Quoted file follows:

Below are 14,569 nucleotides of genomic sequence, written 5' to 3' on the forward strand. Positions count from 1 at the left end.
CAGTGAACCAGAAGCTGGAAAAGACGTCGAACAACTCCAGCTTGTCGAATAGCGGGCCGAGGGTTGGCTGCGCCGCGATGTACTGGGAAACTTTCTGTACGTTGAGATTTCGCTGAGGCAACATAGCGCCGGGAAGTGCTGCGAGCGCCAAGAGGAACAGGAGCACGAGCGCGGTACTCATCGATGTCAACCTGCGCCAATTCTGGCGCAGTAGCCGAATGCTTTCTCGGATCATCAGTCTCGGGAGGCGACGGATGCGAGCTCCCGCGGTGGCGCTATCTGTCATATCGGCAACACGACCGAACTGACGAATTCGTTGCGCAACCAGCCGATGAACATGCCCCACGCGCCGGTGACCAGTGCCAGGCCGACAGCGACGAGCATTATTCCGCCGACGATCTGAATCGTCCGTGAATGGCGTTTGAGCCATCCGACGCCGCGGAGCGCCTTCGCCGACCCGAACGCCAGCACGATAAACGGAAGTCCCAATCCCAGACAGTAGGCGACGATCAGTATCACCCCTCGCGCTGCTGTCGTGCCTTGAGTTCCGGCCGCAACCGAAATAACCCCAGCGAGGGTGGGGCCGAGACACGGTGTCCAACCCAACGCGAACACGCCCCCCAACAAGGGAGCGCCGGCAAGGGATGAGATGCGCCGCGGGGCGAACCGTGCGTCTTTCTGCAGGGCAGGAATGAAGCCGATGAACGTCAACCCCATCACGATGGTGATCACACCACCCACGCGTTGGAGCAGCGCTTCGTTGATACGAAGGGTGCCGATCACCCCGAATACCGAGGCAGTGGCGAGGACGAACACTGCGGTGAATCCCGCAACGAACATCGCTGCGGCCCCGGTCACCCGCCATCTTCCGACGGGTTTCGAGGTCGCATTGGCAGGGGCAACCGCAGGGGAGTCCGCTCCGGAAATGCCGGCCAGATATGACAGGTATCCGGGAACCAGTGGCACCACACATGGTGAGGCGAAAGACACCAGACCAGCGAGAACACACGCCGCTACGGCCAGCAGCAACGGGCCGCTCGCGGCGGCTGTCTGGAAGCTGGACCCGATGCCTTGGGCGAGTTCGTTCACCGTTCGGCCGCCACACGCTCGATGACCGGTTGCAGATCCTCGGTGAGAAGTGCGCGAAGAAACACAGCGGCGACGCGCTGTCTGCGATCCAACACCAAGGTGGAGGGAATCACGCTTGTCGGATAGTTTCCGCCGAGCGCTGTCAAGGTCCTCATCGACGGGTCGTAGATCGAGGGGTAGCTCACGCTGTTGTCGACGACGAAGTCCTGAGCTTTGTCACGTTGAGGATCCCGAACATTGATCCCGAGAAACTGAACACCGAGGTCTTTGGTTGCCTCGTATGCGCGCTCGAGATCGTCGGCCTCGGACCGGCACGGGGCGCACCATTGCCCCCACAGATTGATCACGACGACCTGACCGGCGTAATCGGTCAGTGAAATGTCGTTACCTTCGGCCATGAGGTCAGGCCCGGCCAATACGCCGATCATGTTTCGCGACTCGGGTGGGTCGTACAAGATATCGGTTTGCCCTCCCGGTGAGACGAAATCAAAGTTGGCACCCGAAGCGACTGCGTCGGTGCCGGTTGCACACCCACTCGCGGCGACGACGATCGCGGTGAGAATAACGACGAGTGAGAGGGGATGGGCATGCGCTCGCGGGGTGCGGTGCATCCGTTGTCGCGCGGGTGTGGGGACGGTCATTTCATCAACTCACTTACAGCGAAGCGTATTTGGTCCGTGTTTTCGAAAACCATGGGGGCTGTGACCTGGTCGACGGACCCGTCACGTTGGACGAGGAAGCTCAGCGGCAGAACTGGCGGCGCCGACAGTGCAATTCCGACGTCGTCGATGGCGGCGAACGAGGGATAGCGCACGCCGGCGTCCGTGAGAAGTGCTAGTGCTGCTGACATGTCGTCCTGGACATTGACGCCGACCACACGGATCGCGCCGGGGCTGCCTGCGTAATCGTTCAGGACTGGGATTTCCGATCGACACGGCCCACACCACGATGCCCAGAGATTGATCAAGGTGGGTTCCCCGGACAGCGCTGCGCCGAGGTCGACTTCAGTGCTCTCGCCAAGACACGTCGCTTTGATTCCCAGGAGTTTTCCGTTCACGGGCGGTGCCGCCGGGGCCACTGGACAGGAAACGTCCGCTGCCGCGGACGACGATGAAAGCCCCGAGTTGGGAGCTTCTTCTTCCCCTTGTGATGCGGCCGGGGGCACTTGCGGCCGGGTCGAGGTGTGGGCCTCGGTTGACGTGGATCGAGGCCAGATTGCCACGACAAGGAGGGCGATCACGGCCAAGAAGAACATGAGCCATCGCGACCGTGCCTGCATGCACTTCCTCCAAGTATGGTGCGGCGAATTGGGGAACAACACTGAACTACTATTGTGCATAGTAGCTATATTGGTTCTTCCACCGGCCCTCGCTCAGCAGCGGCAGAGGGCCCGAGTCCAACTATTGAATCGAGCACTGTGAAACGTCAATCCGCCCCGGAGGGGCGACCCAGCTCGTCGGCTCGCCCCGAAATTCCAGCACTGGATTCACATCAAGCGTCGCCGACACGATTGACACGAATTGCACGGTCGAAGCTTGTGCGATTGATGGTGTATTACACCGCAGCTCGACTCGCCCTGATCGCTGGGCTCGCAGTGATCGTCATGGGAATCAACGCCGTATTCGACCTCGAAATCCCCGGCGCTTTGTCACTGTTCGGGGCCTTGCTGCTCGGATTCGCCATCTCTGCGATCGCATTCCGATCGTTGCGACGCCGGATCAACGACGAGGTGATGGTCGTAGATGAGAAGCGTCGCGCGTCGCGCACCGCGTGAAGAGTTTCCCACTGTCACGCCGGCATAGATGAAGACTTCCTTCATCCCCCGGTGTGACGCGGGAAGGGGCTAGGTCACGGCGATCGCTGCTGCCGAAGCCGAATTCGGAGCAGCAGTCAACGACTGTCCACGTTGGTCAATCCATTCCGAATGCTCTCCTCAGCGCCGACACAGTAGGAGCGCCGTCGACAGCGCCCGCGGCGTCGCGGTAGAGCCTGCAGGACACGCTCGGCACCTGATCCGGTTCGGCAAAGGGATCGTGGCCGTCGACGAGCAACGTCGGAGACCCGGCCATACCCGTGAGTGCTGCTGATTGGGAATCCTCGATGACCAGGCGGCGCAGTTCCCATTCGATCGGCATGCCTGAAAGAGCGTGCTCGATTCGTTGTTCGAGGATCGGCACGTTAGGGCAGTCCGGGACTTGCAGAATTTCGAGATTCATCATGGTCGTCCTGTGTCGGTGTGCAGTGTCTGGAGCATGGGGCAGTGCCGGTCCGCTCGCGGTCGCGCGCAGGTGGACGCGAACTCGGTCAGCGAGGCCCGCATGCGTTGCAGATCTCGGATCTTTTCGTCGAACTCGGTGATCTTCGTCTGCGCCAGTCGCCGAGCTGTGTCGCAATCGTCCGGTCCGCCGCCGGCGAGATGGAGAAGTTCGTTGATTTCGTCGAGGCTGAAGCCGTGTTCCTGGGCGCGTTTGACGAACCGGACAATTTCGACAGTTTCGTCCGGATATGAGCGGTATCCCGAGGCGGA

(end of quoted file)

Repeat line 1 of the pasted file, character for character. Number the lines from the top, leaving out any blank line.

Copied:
Below are 14,569 nucleotides of genomic sequence, written 5' to 3' on the forward strand. Positions count from 1 at the left end.